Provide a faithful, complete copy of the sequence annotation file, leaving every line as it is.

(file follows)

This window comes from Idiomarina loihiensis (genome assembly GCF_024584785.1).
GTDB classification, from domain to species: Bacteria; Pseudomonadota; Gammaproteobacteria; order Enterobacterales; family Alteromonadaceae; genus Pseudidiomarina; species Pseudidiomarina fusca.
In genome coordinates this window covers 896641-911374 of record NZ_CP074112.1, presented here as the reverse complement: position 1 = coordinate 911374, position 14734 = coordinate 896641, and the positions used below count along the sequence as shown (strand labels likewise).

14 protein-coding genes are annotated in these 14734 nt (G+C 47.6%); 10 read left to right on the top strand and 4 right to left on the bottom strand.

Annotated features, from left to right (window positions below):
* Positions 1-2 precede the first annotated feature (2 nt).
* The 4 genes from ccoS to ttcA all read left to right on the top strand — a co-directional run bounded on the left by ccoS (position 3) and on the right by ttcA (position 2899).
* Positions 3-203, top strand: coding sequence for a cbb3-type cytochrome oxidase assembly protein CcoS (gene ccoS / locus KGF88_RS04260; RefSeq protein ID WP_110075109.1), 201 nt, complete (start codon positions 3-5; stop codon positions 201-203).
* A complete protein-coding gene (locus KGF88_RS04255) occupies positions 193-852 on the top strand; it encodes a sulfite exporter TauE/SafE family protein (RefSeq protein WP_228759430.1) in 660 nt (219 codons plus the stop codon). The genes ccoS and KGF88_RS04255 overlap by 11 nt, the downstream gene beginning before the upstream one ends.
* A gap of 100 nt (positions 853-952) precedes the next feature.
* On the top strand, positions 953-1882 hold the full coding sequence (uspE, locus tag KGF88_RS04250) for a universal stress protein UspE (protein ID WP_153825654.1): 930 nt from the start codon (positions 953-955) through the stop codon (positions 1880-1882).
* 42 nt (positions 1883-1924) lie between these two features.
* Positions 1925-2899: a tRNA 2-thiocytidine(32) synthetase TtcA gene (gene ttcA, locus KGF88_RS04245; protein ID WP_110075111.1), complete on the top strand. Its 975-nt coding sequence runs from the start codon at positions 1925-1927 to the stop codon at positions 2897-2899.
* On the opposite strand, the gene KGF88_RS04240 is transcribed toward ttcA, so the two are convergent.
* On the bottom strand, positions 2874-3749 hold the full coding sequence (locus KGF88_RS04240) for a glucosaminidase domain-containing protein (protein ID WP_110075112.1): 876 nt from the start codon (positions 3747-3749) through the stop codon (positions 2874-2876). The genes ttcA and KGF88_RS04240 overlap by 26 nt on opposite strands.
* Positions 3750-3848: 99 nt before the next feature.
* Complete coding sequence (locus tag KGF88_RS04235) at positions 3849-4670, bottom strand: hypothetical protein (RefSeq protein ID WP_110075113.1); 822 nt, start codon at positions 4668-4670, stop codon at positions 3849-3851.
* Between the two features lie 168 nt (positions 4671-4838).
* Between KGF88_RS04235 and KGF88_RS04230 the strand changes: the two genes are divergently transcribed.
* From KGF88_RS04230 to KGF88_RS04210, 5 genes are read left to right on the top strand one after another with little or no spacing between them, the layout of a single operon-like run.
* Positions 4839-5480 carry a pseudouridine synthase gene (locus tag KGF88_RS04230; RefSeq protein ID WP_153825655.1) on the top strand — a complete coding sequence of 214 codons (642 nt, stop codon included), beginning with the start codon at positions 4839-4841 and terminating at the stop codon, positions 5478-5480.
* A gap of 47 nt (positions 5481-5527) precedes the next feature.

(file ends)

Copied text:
This window comes from Idiomarina loihiensis (genome assembly GCF_024584785.1).
GTDB classification, from domain to species: Bacteria; Pseudomonadota; Gammaproteobacteria; order Enterobacterales; family Alteromonadaceae; genus Pseudidiomarina; species Pseudidiomarina fusca.
In genome coordinates this window covers 896641-911374 of record NZ_CP074112.1, presented here as the reverse complement: position 1 = coordinate 911374, position 14734 = coordinate 896641, and the positions used below count along the sequence as shown (strand labels likewise).

14 protein-coding genes are annotated in these 14734 nt (G+C 47.6%); 10 read left to right on the top strand and 4 right to left on the bottom strand.

Annotated features, from left to right (window positions below):
* Positions 1-2 precede the first annotated feature (2 nt).
* The 4 genes from ccoS to ttcA all read left to right on the top strand — a co-directional run bounded on the left by ccoS (position 3) and on the right by ttcA (position 2899).
* Positions 3-203, top strand: coding sequence for a cbb3-type cytochrome oxidase assembly protein CcoS (gene ccoS / locus KGF88_RS04260; RefSeq protein ID WP_110075109.1), 201 nt, complete (start codon positions 3-5; stop codon positions 201-203).
* A complete protein-coding gene (locus KGF88_RS04255) occupies positions 193-852 on the top strand; it encodes a sulfite exporter TauE/SafE family protein (RefSeq protein WP_228759430.1) in 660 nt (219 codons plus the stop codon). The genes ccoS and KGF88_RS04255 overlap by 11 nt, the downstream gene beginning before the upstream one ends.
* A gap of 100 nt (positions 853-952) precedes the next feature.
* On the top strand, positions 953-1882 hold the full coding sequence (uspE, locus tag KGF88_RS04250) for a universal stress protein UspE (protein ID WP_153825654.1): 930 nt from the start codon (positions 953-955) through the stop codon (positions 1880-1882).
* 42 nt (positions 1883-1924) lie between these two features.
* Positions 1925-2899: a tRNA 2-thiocytidine(32) synthetase TtcA gene (gene ttcA, locus KGF88_RS04245; protein ID WP_110075111.1), complete on the top strand. Its 975-nt coding sequence runs from the start codon at positions 1925-1927 to the stop codon at positions 2897-2899.
* On the opposite strand, the gene KGF88_RS04240 is transcribed toward ttcA, so the two are convergent.
* On the bottom strand, positions 2874-3749 hold the full coding sequence (locus KGF88_RS04240) for a glucosaminidase domain-containing protein (protein ID WP_110075112.1): 876 nt from the start codon (positions 3747-3749) through the stop codon (positions 2874-2876). The genes ttcA and KGF88_RS04240 overlap by 26 nt on opposite strands.
* Positions 3750-3848: 99 nt before the next feature.
* Complete coding sequence (locus tag KGF88_RS04235) at positions 3849-4670, bottom strand: hypothetical protein (RefSeq protein ID WP_110075113.1); 822 nt, start codon at positions 4668-4670, stop codon at positions 3849-3851.
* Between the two features lie 168 nt (positions 4671-4838).
* Between KGF88_RS04235 and KGF88_RS04230 the strand changes: the two genes are divergently transcribed.
* From KGF88_RS04230 to KGF88_RS04210, 5 genes are read left to right on the top strand one after another with little or no spacing between them, the layout of a single operon-like run.
* Positions 4839-5480 carry a pseudouridine synthase gene (locus tag KGF88_RS04230; RefSeq protein ID WP_153825655.1) on the top strand — a complete coding sequence of 214 codons (642 nt, stop codon included), beginning with the start codon at positions 4839-4841 and terminating at the stop codon, positions 5478-5480.
* A gap of 47 nt (positions 5481-5527) precedes the next feature.